You May Like

Video Pope Francis Hopes Dual Canonizations Will Reconcile Church

John the XXIII and John Paul II will be made saints in a ceremony at St. Peter’s Square on April 27 More

Thailand Reacts to Plots Targeting Israelis

Authorities hope arrest of two Lebanese suspects will disrupt plot to attack young Israeli tourists More

Video In Capturing Nature's Majesty, Film Makes Case for Its Survival

'Once Upon a Forest' takes viewers deep into heart of tropical rainforest More

This forum has been closed.
Comment Sorting
Comments page of 2
 Previous    
by: Richard from: Washington
September 14, 2012 8:54 PM
At Mike: Cause Christians have been doing that for the last 2000 years.


by: Debra from: Loveland, Colorado
September 14, 2012 6:24 PM
Every one of us should take individual responsibility for trying to keep peace where they can. A US citizen who deliberately antagonizes people of another country should be punished by the USA.

This movie producer and those who went along with what was released should be jailed and held financially responsible for each of those Americans losing their lives and the thousands of dollars the USA will now have to pay to try to smooth things over.

National Security should apply to each of us calling the USA home and we should all do our part to keep Americans safe !

Let's send Mr Movie producer to the middle east so he can explain himself to the people he targeted in this movie !


by: Dr. Malek Muhammad Towghi from: Michigan, USA
September 14, 2012 5:01 PM
Seems to be a balanced, informed and responsible person aware and critical of the low, vulgar and ignorant quality of the film's direction and production. Having written a Ph.D. dissertation (1991) on the same formative period of the Islamic history, I can say that basically there is nothing ascribed by the author to relevant figures which cannot be supported by one or more of the authentic Islamic sacred/primary sources. However being an important Arab figure, the Islamic prophet had class and was a serious, cultured and noble person according to the Arab norms of the time. Muhammad would never act the way depicted by the stupid and extremely vulgar director/s and producer/s of the film. He was more a JFK than a Bill Clinton in handling his private affairs.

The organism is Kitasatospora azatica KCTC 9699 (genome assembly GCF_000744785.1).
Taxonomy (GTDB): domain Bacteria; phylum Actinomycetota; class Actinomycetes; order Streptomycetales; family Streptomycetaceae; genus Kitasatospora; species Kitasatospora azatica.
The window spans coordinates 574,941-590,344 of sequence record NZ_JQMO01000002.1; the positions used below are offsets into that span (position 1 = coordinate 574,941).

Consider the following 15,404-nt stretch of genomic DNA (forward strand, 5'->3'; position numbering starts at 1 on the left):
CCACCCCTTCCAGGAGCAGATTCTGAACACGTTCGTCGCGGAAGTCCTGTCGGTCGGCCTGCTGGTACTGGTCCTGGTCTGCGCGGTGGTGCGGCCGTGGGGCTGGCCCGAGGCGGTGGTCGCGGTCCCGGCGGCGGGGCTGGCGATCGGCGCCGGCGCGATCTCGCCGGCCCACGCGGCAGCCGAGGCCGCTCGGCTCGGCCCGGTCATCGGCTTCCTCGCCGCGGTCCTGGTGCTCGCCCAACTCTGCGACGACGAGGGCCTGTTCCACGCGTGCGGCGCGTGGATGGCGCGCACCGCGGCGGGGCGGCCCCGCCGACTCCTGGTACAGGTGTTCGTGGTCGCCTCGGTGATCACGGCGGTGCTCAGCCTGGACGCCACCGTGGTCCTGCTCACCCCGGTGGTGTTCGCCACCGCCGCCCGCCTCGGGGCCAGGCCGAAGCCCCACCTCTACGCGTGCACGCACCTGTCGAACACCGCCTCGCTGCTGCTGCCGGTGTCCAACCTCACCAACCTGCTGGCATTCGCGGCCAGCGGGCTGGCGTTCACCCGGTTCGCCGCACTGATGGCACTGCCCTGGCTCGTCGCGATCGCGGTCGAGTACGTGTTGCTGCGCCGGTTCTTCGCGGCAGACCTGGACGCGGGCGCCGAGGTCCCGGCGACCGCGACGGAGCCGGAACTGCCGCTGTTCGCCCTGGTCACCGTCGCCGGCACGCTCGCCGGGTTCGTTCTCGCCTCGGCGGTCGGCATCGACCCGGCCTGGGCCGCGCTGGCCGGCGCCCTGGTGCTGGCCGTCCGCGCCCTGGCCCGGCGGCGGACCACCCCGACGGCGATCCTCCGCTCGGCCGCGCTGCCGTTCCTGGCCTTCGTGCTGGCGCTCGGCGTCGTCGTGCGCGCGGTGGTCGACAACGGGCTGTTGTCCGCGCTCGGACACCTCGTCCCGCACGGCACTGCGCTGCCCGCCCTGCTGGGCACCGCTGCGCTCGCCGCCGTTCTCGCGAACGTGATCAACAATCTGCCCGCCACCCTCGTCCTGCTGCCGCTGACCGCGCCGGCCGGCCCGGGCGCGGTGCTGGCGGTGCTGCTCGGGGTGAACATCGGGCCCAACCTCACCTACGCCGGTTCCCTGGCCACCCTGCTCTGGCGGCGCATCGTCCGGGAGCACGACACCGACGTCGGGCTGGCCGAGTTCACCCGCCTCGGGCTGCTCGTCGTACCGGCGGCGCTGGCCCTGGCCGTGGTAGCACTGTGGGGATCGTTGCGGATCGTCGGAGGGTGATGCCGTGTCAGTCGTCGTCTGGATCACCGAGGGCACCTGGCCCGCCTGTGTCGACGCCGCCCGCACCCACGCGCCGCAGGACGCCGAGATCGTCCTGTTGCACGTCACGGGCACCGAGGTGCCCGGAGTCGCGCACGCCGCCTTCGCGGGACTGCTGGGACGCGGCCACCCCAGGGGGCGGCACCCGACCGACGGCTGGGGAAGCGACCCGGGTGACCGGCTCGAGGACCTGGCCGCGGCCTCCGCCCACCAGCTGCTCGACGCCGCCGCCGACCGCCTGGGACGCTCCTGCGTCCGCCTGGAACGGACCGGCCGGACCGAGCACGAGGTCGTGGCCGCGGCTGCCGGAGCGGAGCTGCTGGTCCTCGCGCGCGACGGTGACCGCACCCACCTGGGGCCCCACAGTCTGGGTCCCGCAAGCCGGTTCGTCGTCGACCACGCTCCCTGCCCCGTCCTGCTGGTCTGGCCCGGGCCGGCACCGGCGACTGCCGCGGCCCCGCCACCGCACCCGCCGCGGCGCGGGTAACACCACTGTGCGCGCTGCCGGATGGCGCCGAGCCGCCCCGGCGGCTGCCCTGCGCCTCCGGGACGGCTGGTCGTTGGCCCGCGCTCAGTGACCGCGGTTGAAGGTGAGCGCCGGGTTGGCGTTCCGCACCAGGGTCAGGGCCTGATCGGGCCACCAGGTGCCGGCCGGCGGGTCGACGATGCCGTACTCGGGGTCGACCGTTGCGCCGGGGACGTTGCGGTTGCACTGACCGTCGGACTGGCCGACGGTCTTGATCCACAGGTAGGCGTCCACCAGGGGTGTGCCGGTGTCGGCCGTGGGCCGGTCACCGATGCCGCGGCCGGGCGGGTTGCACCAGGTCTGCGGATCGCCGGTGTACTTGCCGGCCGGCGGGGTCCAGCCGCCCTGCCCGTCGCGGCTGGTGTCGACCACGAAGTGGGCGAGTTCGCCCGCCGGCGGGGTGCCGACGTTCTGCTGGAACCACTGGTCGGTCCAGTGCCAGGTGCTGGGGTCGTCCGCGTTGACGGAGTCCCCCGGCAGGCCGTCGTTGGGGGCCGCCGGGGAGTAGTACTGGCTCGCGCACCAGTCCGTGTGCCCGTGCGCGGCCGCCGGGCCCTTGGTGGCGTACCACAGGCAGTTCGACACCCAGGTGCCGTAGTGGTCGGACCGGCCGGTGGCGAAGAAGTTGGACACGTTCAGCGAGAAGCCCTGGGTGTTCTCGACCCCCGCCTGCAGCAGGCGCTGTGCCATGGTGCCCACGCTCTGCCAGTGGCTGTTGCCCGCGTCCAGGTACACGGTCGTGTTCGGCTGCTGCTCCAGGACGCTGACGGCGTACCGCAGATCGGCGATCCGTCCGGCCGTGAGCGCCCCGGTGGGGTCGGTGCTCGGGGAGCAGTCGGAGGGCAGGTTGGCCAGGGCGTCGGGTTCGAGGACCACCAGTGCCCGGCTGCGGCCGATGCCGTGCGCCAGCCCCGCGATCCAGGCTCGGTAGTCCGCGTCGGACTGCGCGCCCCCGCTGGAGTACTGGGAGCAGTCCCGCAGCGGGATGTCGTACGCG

by: strange world
September 14, 2012 3:22 PM
i just watched the trailer and calling this thing a "film" is awfully generous. i do not understand how something so shoddy and dumb can even be taken seriously by anyone.


by: mike from: san francisco
September 14, 2012 2:30 PM
i watched an anti-christian film the other day. where are all the christian protestors throwing rocks?????? hmmmmmmm


by: class from: us
September 14, 2012 1:27 PM
Put his "undisclosed location" on u-tube. First amendment rights you know.

Comments page of 2
 Previous    

Featured Videos

Your JavaScript is turned off or you have an old version of Adobe's Flash Player. Get the latest Flash player.
Pet Kangaroo Helps Spread Environmental Messagei
X
Penelope Poulou
April 22, 2014 5:53 PM
Children’s author Julia Heckathorn travels the world to learn about different ecosystems and endangered animals. She pours her knowledge into children’s books, hoping the next generation will right the environmental wrongs of our times. As in many children's books, the main character in Heckathorn's stories is an animal. Unlike those other characters, though, this one is real - a kangaroo, that lives in the author’s backyard. VOA’s Penelope Poulou has more.
Video

Video Pet Kangaroo Helps Spread Environmental Message